- At $2,428, Seattle’s 98101 is the #1 most expensive ZIP code for renters in Washington
- Seattle is also home to 18 of the state’s top 50 most expensive ZIP codes
- All of Washington’s 50 priciest ZIP codes surpass the national average rent, which clocked in at $1,349 in June – in fact more than 60 of the state’s ZIP codes are above that mark
- Snohomish County set to records: 98020 in Edmonds experienced the highest rate of rent appreciation at 15%; 98271 in Marysville saw the highest rate of supply growth at 119%
- Seattle is expected to add 5,470 new units in 2017, followed by 1,226 in Lynwood, 572 in Spokane Valley and 563 in Spokane
As the national average rent reached $1,349 in June, Washington State remained above that value, posting a statewide average rent of $1,455 according to Yardi Matrix. Additionally, boomtown Seattle continued its longstanding tradition of outpricing the state as a whole, pushing the citywide average rent to $1,993 during the same period.
The result of an aggravating housing shortage, and a booming economy—with job growth especially high in the Millennial-oriented tech sector—Washington continues to grow its apartment stock. Fueled by a year-over-year population growth of 1.9% and a 2.5% job expansion, the Seattle-Tacoma-Bellevue metro area alone is set to add 10,100 new units by the end of the year, making it the 9th strongest metro nationwide, in terms of apartment supply. Year-over-year, metro Seattle’s and Washington’s top 5 priciest ZIPs saw 2,001 new units come online.
The interactive table below allows you to take a detailed look at the top 50 most expensive ZIP codes in Washington for renters. Use the search box or click on the header of each column to sort results according to your preferences.
|#||Zipcode||City||County||Average Rent 2017|
Covering Seattle’s Central Business District, Pike Market and the eastern corner of Belltown, 98101 is the #1 most expensive ZIP code in the state of Washington. The average rent here is a whopping $2,428 per month, according to Yardi Matrix, close to double the national average. Texas boasts a similarly-priced #1 ZIP code (78701 with a $2,475 average), and so do Oregon, Pennsylvania, Virginia and Maryland too. Rents here have expanded on average by 8% year-over-year, with the apartment stock growing by 15% with 681 new units.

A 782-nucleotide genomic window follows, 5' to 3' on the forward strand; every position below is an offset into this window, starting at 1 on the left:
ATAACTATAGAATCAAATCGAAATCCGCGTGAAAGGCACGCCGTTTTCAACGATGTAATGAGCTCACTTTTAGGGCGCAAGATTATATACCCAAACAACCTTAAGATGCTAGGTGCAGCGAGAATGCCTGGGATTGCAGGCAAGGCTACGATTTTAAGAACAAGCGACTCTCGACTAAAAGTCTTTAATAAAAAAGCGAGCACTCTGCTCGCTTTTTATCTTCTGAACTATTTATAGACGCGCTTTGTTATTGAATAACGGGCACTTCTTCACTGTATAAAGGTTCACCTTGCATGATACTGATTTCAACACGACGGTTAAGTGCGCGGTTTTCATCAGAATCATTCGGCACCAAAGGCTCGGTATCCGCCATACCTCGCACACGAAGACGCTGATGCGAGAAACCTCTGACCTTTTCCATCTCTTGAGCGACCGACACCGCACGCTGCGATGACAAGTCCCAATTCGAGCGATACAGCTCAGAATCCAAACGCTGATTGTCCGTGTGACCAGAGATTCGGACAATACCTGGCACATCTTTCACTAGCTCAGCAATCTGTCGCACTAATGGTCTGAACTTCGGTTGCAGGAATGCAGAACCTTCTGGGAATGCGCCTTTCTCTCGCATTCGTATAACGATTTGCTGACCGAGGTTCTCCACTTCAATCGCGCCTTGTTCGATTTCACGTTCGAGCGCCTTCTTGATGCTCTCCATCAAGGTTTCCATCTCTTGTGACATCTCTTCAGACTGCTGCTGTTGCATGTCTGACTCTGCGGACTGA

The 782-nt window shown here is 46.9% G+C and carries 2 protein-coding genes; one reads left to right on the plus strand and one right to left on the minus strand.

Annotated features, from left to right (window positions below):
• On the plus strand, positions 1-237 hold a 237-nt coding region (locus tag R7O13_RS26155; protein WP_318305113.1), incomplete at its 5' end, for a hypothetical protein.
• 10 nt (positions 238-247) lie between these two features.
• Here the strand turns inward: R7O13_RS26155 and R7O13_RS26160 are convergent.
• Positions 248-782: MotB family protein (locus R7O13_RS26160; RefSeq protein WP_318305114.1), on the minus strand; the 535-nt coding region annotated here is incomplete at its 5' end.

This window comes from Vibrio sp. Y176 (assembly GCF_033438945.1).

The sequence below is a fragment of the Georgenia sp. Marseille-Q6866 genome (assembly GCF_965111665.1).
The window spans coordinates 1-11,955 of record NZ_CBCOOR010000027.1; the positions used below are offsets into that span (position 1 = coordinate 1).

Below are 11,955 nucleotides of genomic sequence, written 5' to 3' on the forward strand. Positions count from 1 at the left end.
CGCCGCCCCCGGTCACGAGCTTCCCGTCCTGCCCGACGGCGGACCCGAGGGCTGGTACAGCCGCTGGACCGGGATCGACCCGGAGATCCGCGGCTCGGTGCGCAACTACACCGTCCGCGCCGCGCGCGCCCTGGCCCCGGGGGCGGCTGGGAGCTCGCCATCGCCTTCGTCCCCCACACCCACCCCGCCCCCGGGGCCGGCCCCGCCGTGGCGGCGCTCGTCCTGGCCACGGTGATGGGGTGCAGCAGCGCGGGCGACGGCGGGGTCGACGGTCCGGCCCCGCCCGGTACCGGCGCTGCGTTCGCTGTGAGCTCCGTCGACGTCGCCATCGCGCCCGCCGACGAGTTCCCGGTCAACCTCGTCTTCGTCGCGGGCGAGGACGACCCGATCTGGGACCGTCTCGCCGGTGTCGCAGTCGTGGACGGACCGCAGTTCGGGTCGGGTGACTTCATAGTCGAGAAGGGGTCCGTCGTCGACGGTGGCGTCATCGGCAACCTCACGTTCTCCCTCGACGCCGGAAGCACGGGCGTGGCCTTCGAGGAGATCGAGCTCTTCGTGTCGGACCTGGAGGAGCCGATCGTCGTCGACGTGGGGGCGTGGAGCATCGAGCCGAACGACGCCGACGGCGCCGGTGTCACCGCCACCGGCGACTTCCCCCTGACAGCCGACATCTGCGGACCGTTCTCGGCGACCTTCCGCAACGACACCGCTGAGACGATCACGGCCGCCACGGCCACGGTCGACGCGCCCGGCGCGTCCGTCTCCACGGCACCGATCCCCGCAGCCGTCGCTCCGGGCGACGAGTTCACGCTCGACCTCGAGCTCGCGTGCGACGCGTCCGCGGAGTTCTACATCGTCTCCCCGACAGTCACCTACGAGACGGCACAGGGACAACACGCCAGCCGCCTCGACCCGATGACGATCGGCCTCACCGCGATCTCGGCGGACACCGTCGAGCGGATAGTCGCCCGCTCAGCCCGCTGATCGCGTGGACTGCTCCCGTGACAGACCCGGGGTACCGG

Washington’s 2nd most expensive ZIP code, 98004 in Bellevue, boosted its rental housing stock by 608 new units compared to the year-ago figure – a 9% expansion rate. Covering Downtown as well as West- and Northwest Bellevue, Beaux Arts Village, Clyde Hill, Hunts Point and Yarrow Point, 98004 posted and average rent of $2,387. This represents a 4% expansion over the year-ago average of $2,306. Upscale apartments in 98004 include Venn at Main with some units renting for more than $3,500, and Excalibur Apartments, where rents even exceed the $4,000 mark.
With a new average rent of $2,138, Seattle’s 98121 is the 3rd most expensive ZIP code in Washington State. Covering most of Belltown and the downtown core’s waterfront, it’s no surprise that rents here are on the rise, ticking up 5% compared to 2016 values. Although the inventory remained unchanged over the past year, 98121 is a tightly developed area, with little space for new projects. The formerly low-rent, industrial neighborhood has transformed into a trendy, bustling enclave of residential high-rises, art galleries, boutiques, busy restaurants and it clubs over the past decades, becoming Seattle’s most densely populated neighborhood.
98101 is the most expensive ZIP code in Washington, with the average rent clocking in at $$2,428. Curious to see if other states’ priciest ZIPs can take Washington State on? Just move your cursor to another state boundary or hover over the price bar to see which states are in the same price range.
- Data compilation, analysis, and mapping done by RentCafe using rent and construction data provided by Yardi Matrix, a RentCafe sister company.
- The average rent figures in this article were calculated from the actual rents charged in apartment buildings with at least 50 rental units, located in 125 U.S. markets, totaling approximately 15 million apartment units.
- ZIP codes with less than 200 rental units and less than 3 properties were excluded from the calculations.
- Rent pricies are for apartments only, no single-family homes or townhomes were included.
Fair use and redistribution
We encourage you and freely grant you permission to reuse, host, or repost the images in this article. When doing so, we only ask that you kindly attribute the authors by linking to RentCafe.com or this page, so that your readers can learn more about this project, the research behind it and its methodology. For more in-depth, customized data, please contact us at email@example.com.